Rogge formed a small team with Bethany Weeks, 26, a West Seattle High grad and former Japanese major who switched to mechanical engineering, and Brandon Bowman, 28, a Ballard High grad who has worked at a recycling plant and as a journeyman blacksmith. Together, the three won the London competition.

"This is not an average group of students," Ganter said. "This is a group of people who came to the university with a whole pile of skills. ... It's a delight to work with them."

Building "Big Red"

They have had two breakthroughs.

The three figured out a process to melt down and create filament out of recycled plastic that can be used in conventional 3-D printers.

And they also built a large-scale, inexpensive 3-D printer they nicknamed "Big Red" using a salvaged piece of machinery from the UW's machine shop, the motor from a drill and a plasma cutter originally intended to make precise cuts in metal. The machine can be fed shredded plastic directly, through a hopper, to make objects.

The plastic they use — it's called high-density polyethylene, or HDPE, and is the stuff that milk jugs are made of — is "the worst material to deal with for 3-D printing because it doesn't stick to itself," Ganter said. It also shrinks by about 2 percent when it cools.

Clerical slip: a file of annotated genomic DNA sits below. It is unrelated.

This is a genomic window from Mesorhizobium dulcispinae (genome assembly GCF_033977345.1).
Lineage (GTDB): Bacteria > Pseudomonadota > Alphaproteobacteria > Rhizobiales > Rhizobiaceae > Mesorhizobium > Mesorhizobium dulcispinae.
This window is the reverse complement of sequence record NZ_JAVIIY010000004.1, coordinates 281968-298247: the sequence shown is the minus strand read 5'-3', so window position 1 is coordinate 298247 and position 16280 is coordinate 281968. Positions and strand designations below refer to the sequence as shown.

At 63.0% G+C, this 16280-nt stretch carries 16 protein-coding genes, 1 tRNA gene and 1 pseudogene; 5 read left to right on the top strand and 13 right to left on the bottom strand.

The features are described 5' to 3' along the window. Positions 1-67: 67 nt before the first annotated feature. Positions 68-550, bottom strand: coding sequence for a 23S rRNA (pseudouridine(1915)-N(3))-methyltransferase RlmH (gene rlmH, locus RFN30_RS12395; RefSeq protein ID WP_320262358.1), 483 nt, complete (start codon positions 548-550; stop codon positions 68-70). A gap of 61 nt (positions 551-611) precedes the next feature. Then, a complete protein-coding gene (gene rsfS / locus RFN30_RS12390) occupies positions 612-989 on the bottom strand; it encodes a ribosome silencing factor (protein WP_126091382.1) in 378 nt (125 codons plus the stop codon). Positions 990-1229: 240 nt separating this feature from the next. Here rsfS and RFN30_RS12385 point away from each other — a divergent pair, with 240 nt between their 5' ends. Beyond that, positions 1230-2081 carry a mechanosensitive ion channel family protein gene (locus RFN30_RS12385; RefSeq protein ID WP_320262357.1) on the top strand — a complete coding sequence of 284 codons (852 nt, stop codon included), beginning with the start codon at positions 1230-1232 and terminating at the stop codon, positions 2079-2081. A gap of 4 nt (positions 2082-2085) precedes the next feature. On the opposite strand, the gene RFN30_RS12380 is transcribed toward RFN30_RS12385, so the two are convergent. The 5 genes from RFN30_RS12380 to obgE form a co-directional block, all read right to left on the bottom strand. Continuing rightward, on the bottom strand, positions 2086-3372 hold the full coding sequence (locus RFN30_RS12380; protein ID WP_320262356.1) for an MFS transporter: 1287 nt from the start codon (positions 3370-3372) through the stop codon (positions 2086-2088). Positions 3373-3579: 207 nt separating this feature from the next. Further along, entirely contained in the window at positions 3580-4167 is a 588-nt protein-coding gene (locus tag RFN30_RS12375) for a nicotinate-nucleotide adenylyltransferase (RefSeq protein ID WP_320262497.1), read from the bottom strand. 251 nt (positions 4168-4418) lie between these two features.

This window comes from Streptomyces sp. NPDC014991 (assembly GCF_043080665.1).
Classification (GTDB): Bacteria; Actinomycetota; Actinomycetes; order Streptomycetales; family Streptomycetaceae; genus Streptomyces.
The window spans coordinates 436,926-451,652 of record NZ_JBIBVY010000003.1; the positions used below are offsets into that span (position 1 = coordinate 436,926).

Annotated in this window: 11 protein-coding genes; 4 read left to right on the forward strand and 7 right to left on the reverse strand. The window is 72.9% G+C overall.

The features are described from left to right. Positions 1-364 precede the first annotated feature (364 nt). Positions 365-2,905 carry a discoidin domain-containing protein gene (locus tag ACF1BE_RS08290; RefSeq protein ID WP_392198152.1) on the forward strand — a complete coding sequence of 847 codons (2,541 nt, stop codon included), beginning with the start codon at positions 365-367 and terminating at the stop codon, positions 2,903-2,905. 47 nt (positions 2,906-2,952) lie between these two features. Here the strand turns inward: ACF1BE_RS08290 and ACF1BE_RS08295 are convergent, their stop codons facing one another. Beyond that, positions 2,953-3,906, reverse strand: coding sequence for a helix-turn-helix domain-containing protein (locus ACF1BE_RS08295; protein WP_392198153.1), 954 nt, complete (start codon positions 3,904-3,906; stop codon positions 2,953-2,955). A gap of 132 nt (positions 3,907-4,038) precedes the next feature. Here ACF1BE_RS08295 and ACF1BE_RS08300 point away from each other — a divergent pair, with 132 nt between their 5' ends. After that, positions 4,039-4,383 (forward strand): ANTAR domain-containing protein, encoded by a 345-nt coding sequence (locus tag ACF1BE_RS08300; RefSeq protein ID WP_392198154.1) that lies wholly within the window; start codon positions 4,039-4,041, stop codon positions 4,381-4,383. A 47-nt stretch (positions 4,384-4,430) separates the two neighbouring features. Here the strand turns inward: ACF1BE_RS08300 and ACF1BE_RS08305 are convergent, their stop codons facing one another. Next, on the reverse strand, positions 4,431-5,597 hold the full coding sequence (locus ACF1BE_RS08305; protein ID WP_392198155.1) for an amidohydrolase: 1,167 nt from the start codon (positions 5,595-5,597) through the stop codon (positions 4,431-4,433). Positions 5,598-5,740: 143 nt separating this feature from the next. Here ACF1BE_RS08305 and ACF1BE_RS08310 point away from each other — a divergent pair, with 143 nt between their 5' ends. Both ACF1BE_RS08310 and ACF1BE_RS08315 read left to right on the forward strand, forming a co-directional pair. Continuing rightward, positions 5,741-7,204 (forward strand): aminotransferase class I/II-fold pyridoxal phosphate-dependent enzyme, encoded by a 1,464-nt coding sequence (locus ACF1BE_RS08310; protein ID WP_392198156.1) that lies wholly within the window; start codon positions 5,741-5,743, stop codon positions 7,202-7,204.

Over the summer, they used Big Red to print a canoe-shaped boat out of 250 shredded milk cartons, and entered it in the Seafair Milk Carton Derby at Green Lake. They started printing the boat three days before the race, working late at night because the drill was so loud.

"We threw them for a little loop," Rogge said of the milk-carton-derby judges. "We called them beforehand — we said, 'It's not going to look like your standard milk-carton derby boat.' And when we showed up they said, 'We don't think you can actually race that boat.' I don't know what they were expecting."

The boat is the largest object they've created with the 3-D printer. After their success in building a floatable boat, they began readying a proposal for the London competition.

"They are clearly a group of young people with vision, a strong skills mix and the potential to actually make the project work," said William Hoyle, by email from London. Hoyle is the chief executive of the charity Trade4all, which sponsored the competition. As part of the winnings, Trade4all will help the group put together a business plan.

"We're confident we can put together a machine like this that will be in the $3,000 price range," Rogge said. "The equipment we're developing — a few thousand bucks, and you're in business."

They are planning to work with a nonprofit, Water for Humans, that will need 10,000 composting toilets over the next 10 years to use in Oaxaca.

Rogge said they are forming a business, rather than starting a new nonprofit, because a business "has to be designed to survive. Their survival isn't contingent on handouts from other places. That's a good thing."

They'll also need to raise more money to start the venture, but Rogge is confident they will find investors.

"This project has so much potential to do good," Weeks said. "What we propose is a double whammy, by tackling the waste problem and using it to create solutions for clean water and sanitation."

Katherine Long: 206-464-2219 or klong@seattletimes.com. On Twitter @katherinelong.